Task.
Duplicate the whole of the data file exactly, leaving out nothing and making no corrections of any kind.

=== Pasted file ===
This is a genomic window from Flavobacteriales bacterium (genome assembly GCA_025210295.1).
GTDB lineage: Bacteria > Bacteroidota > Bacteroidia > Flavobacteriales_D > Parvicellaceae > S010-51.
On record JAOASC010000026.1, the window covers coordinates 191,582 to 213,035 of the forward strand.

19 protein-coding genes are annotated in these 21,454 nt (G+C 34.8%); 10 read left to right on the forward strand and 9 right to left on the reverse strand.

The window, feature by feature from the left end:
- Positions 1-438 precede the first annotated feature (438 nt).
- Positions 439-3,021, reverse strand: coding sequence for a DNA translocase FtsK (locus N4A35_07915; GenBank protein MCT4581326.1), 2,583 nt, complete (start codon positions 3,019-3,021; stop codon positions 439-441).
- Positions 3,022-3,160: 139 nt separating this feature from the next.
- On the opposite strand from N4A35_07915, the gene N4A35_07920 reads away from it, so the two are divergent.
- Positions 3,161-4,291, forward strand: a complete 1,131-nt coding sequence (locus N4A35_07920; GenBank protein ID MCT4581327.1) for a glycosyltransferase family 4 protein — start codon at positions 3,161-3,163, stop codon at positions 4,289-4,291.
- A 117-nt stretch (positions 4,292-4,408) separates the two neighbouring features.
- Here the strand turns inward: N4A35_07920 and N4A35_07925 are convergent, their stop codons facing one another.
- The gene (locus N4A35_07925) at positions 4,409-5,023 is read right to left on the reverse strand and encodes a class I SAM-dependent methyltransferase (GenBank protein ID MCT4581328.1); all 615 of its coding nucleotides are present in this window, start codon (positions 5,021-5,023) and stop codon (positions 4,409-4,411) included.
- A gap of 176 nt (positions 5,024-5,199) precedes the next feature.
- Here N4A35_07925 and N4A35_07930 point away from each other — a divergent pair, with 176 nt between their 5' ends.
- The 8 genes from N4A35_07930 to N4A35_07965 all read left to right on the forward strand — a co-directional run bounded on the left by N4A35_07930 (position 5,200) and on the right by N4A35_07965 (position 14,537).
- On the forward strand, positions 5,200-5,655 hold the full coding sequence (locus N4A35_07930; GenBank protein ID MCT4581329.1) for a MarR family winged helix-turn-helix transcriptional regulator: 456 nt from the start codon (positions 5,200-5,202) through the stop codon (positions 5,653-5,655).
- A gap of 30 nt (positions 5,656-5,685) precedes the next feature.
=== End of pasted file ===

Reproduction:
This is a genomic window from Flavobacteriales bacterium (genome assembly GCA_025210295.1).
GTDB lineage: Bacteria > Bacteroidota > Bacteroidia > Flavobacteriales_D > Parvicellaceae > S010-51.
On record JAOASC010000026.1, the window covers coordinates 191,582 to 213,035 of the forward strand.

19 protein-coding genes are annotated in these 21,454 nt (G+C 34.8%); 10 read left to right on the forward strand and 9 right to left on the reverse strand.

The window, feature by feature from the left end:
- Positions 1-438 precede the first annotated feature (438 nt).
- Positions 439-3,021, reverse strand: coding sequence for a DNA translocase FtsK (locus N4A35_07915; GenBank protein MCT4581326.1), 2,583 nt, complete (start codon positions 3,019-3,021; stop codon positions 439-441).
- Positions 3,022-3,160: 139 nt separating this feature from the next.
- On the opposite strand from N4A35_07915, the gene N4A35_07920 reads away from it, so the two are divergent.
- Positions 3,161-4,291, forward strand: a complete 1,131-nt coding sequence (locus N4A35_07920; GenBank protein ID MCT4581327.1) for a glycosyltransferase family 4 protein — start codon at positions 3,161-3,163, stop codon at positions 4,289-4,291.
- A 117-nt stretch (positions 4,292-4,408) separates the two neighbouring features.
- Here the strand turns inward: N4A35_07920 and N4A35_07925 are convergent, their stop codons facing one another.
- The gene (locus N4A35_07925) at positions 4,409-5,023 is read right to left on the reverse strand and encodes a class I SAM-dependent methyltransferase (GenBank protein ID MCT4581328.1); all 615 of its coding nucleotides are present in this window, start codon (positions 5,021-5,023) and stop codon (positions 4,409-4,411) included.
- A gap of 176 nt (positions 5,024-5,199) precedes the next feature.
- Here N4A35_07925 and N4A35_07930 point away from each other — a divergent pair, with 176 nt between their 5' ends.
- The 8 genes from N4A35_07930 to N4A35_07965 all read left to right on the forward strand — a co-directional run bounded on the left by N4A35_07930 (position 5,200) and on the right by N4A35_07965 (position 14,537).
- On the forward strand, positions 5,200-5,655 hold the full coding sequence (locus N4A35_07930; GenBank protein ID MCT4581329.1) for a MarR family winged helix-turn-helix transcriptional regulator: 456 nt from the start codon (positions 5,200-5,202) through the stop codon (positions 5,653-5,655).
- A gap of 30 nt (positions 5,656-5,685) precedes the next feature.